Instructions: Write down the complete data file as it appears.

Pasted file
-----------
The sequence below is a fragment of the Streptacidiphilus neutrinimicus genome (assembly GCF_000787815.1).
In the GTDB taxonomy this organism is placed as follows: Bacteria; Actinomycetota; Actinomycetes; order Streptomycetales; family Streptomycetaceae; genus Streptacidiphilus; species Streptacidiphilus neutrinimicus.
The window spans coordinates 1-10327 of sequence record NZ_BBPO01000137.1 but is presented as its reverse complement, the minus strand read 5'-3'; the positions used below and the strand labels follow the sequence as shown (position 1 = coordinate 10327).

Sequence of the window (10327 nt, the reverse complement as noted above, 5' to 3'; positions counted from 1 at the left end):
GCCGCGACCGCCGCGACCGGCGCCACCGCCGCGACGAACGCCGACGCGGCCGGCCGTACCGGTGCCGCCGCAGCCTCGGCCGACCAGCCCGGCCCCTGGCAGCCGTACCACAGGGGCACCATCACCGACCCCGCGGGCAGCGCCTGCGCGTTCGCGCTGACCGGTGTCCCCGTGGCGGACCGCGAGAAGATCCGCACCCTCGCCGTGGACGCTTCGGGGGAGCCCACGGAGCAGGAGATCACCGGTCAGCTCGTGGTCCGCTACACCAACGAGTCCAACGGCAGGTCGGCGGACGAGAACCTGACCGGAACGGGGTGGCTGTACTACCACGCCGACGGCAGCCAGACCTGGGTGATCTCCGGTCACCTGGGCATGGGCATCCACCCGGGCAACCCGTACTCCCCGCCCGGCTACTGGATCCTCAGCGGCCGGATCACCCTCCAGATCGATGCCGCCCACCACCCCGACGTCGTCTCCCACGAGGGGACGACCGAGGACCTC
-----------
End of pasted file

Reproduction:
The sequence below is a fragment of the Streptacidiphilus neutrinimicus genome (assembly GCF_000787815.1).
In the GTDB taxonomy this organism is placed as follows: Bacteria; Actinomycetota; Actinomycetes; order Streptomycetales; family Streptomycetaceae; genus Streptacidiphilus; species Streptacidiphilus neutrinimicus.
The window spans coordinates 1-10327 of sequence record NZ_BBPO01000137.1 but is presented as its reverse complement, the minus strand read 5'-3'; the positions used below and the strand labels follow the sequence as shown (position 1 = coordinate 10327).

Sequence of the window (10327 nt, the reverse complement as noted above, 5' to 3'; positions counted from 1 at the left end):
GCCGCGACCGCCGCGACCGGCGCCACCGCCGCGACGAACGCCGACGCGGCCGGCCGTACCGGTGCCGCCGCAGCCTCGGCCGACCAGCCCGGCCCCTGGCAGCCGTACCACAGGGGCACCATCACCGACCCCGCGGGCAGCGCCTGCGCGTTCGCGCTGACCGGTGTCCCCGTGGCGGACCGCGAGAAGATCCGCACCCTCGCCGTGGACGCTTCGGGGGAGCCCACGGAGCAGGAGATCACCGGTCAGCTCGTGGTCCGCTACACCAACGAGTCCAACGGCAGGTCGGCGGACGAGAACCTGACCGGAACGGGGTGGCTGTACTACCACGCCGACGGCAGCCAGACCTGGGTGATCTCCGGTCACCTGGGCATGGGCATCCACCCGGGCAACCCGTACTCCCCGCCCGGCTACTGGATCCTCAGCGGCCGGATCACCCTCCAGATCGATGCCGCCCACCACCCCGACGTCGTCTCCCACGAGGGGACGACCGAGGACCTC